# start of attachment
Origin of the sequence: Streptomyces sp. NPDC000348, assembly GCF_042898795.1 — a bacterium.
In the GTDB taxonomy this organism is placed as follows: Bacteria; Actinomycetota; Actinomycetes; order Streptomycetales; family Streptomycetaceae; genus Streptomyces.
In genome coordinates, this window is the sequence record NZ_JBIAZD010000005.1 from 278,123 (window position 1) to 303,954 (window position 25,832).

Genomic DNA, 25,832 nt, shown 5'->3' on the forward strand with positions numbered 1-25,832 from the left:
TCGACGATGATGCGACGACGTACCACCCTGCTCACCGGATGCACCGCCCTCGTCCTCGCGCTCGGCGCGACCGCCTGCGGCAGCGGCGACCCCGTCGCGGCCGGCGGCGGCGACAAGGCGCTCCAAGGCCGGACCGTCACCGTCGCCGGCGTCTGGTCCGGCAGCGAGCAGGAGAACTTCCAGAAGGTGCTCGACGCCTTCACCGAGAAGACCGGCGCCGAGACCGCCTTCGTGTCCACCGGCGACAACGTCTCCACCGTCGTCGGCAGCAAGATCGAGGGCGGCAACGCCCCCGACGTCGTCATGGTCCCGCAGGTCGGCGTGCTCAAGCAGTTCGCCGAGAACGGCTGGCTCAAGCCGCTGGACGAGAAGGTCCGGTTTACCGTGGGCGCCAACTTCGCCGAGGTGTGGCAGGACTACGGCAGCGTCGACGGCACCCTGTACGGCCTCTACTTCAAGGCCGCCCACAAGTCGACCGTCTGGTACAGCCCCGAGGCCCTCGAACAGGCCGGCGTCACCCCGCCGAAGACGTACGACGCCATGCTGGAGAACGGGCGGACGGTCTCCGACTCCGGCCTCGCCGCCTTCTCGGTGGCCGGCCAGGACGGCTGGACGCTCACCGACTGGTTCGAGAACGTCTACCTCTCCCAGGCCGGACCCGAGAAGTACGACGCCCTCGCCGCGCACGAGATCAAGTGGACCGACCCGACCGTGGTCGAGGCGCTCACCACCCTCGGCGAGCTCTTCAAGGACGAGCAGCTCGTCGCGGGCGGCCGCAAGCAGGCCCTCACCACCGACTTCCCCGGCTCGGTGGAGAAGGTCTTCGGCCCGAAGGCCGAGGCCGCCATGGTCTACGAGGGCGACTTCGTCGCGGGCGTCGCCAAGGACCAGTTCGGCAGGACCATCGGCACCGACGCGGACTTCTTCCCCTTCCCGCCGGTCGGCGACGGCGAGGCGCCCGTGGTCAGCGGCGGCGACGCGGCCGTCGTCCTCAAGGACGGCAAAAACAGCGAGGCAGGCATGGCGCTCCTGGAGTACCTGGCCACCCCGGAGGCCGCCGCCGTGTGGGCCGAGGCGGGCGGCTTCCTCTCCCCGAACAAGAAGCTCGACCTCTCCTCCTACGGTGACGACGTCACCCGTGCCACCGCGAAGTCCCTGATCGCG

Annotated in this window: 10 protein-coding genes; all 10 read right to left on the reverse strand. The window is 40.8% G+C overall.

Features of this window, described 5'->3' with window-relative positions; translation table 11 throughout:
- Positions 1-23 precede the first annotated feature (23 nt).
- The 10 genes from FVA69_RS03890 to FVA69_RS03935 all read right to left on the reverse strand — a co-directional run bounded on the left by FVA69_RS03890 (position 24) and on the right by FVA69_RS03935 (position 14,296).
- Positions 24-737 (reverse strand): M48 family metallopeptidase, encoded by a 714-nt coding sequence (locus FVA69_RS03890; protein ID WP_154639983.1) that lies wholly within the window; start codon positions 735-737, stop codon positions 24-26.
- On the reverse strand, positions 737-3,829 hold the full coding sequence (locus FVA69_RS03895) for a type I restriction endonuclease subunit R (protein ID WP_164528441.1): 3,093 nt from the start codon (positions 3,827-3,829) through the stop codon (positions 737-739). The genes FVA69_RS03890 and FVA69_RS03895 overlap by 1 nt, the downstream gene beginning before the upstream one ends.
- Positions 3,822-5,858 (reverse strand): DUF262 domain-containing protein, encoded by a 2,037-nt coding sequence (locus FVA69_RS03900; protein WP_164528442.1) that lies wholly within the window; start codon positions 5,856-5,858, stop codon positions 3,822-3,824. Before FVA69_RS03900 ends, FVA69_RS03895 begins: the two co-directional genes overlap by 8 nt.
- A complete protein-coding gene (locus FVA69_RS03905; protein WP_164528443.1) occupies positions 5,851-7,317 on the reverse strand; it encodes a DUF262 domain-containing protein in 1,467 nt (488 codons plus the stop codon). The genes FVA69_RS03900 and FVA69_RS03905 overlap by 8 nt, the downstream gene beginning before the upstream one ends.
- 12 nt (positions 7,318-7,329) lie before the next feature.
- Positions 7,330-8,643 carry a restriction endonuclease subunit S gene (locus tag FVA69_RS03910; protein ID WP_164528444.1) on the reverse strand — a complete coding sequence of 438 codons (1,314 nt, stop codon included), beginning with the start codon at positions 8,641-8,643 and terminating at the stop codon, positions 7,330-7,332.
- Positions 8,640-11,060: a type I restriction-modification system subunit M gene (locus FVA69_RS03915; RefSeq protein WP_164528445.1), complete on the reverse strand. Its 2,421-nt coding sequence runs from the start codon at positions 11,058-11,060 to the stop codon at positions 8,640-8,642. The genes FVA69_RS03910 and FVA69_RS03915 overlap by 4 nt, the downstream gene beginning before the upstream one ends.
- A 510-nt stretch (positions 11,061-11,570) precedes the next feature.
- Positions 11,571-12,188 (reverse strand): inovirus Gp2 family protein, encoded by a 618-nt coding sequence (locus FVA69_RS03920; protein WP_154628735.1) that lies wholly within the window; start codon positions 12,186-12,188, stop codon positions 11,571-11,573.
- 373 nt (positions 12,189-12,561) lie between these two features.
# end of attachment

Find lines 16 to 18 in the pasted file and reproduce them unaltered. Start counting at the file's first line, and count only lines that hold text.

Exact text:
- Positions 8,640-11,060: a type I restriction-modification system subunit M gene (locus FVA69_RS03915; RefSeq protein WP_164528445.1), complete on the reverse strand. Its 2,421-nt coding sequence runs from the start codon at positions 11,058-11,060 to the stop codon at positions 8,640-8,642. The genes FVA69_RS03910 and FVA69_RS03915 overlap by 4 nt, the downstream gene beginning before the upstream one ends.
- A 510-nt stretch (positions 11,061-11,570) precedes the next feature.
- Positions 11,571-12,188 (reverse strand): inovirus Gp2 family protein, encoded by a 618-nt coding sequence (locus FVA69_RS03920; protein WP_154628735.1) that lies wholly within the window; start codon positions 12,186-12,188, stop codon positions 11,571-11,573.